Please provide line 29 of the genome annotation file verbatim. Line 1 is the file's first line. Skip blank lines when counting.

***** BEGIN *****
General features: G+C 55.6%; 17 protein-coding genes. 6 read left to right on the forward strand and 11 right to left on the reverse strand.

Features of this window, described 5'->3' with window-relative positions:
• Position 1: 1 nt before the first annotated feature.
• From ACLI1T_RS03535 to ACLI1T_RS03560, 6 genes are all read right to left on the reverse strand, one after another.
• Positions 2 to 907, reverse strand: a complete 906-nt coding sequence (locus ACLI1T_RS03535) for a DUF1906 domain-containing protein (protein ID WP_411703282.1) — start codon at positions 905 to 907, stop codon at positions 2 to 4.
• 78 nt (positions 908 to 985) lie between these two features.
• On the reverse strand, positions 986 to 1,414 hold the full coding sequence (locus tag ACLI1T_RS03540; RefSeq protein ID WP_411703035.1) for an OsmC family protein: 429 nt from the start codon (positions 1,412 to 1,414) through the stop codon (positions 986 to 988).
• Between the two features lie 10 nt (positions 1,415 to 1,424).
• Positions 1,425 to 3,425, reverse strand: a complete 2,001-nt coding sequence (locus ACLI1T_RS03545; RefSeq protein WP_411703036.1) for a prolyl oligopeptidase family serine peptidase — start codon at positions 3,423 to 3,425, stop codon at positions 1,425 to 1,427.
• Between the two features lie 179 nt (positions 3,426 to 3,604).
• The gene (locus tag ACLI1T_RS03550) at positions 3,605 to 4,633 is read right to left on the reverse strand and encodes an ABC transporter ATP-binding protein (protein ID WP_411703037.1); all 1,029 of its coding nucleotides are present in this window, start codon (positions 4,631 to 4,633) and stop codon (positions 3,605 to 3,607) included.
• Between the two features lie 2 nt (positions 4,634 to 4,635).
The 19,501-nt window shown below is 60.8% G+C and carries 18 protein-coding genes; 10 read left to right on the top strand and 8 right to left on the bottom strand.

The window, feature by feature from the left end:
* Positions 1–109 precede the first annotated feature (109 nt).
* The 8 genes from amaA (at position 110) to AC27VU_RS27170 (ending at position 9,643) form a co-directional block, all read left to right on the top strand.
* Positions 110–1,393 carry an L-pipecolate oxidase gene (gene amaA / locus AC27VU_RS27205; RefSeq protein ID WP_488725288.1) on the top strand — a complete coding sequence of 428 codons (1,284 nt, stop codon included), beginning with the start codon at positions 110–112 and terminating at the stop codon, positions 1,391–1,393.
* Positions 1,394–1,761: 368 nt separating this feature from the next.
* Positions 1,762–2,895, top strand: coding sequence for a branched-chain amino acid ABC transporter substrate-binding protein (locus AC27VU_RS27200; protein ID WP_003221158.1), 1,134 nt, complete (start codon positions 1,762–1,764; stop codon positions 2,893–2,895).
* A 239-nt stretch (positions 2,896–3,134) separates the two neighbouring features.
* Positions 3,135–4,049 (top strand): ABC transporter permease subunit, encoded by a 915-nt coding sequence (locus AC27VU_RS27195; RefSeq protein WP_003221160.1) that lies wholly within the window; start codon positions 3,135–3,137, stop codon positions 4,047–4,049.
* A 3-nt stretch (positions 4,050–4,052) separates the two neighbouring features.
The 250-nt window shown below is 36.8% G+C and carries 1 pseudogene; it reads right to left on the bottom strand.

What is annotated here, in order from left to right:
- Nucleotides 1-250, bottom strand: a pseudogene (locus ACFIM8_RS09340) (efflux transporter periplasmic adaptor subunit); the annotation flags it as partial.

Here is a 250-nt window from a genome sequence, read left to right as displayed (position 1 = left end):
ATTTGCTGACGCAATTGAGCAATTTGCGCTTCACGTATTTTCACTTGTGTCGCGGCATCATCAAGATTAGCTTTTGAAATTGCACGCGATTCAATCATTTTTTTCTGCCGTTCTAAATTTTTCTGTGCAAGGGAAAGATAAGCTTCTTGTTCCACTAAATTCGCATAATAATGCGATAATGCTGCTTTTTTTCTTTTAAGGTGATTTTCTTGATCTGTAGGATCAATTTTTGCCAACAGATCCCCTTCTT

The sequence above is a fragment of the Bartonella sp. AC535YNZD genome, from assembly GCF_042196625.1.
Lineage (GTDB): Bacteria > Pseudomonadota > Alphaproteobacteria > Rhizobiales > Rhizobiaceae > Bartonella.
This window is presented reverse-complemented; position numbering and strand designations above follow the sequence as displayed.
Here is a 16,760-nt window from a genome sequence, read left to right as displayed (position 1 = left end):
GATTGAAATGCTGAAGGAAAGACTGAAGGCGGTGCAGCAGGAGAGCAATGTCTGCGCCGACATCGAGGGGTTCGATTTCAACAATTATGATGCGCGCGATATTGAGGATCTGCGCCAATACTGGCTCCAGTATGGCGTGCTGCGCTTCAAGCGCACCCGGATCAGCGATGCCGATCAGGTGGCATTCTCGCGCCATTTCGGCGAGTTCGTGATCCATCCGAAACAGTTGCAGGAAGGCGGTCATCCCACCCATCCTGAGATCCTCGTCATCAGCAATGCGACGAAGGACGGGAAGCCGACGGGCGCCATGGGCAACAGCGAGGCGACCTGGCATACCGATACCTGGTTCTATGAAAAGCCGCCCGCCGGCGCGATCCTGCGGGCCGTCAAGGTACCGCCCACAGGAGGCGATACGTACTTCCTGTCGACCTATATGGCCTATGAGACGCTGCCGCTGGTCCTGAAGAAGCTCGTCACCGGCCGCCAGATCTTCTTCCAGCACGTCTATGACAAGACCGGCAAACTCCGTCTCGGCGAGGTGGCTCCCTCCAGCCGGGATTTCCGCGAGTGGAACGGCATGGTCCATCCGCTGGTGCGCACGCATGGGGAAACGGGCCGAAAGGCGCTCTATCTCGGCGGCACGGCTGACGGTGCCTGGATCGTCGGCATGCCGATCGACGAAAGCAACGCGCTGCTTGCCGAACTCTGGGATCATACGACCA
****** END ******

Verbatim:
Lineage (GTDB): Bacteria > Pseudomonadota > Alphaproteobacteria > Rhizobiales > Rhizobiaceae > Bartonella.